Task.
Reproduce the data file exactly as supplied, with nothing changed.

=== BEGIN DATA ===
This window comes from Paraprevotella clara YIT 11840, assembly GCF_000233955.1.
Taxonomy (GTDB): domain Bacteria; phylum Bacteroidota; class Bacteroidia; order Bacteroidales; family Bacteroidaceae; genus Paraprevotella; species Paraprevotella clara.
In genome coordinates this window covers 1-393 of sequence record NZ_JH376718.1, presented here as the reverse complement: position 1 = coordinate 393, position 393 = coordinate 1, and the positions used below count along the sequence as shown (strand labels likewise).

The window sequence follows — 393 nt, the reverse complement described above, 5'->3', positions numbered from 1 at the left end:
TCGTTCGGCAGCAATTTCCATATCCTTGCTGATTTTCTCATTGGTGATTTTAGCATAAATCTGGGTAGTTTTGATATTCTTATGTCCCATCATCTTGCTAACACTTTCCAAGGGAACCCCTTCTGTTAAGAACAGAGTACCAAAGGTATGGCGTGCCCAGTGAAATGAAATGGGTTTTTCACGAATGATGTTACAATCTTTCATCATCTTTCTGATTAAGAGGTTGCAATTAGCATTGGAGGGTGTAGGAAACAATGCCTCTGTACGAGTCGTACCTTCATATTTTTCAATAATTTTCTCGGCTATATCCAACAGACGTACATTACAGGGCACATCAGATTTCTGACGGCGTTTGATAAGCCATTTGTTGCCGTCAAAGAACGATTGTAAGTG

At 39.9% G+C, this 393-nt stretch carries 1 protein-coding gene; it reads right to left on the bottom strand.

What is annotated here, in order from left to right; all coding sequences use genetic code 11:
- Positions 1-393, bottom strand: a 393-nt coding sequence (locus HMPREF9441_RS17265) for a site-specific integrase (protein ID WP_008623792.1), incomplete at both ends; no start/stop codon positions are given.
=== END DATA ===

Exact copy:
This window comes from Paraprevotella clara YIT 11840, assembly GCF_000233955.1.
Taxonomy (GTDB): domain Bacteria; phylum Bacteroidota; class Bacteroidia; order Bacteroidales; family Bacteroidaceae; genus Paraprevotella; species Paraprevotella clara.
In genome coordinates this window covers 1-393 of sequence record NZ_JH376718.1, presented here as the reverse complement: position 1 = coordinate 393, position 393 = coordinate 1, and the positions used below count along the sequence as shown (strand labels likewise).

The window sequence follows — 393 nt, the reverse complement described above, 5'->3', positions numbered from 1 at the left end:
TCGTTCGGCAGCAATTTCCATATCCTTGCTGATTTTCTCATTGGTGATTTTAGCATAAATCTGGGTAGTTTTGATATTCTTATGTCCCATCATCTTGCTAACACTTTCCAAGGGAACCCCTTCTGTTAAGAACAGAGTACCAAAGGTATGGCGTGCCCAGTGAAATGAAATGGGTTTTTCACGAATGATGTTACAATCTTTCATCATCTTTCTGATTAAGAGGTTGCAATTAGCATTGGAGGGTGTAGGAAACAATGCCTCTGTACGAGTCGTACCTTCATATTTTTCAATAATTTTCTCGGCTATATCCAACAGACGTACATTACAGGGCACATCAGATTTCTGACGGCGTTTGATAAGCCATTTGTTGCCGTCAAAGAACGATTGTAAGTG

At 39.9% G+C, this 393-nt stretch carries 1 protein-coding gene; it reads right to left on the bottom strand.

What is annotated here, in order from left to right; all coding sequences use genetic code 11:
- Positions 1-393, bottom strand: a 393-nt coding sequence (locus HMPREF9441_RS17265) for a site-specific integrase (protein ID WP_008623792.1), incomplete at both ends; no start/stop codon positions are given.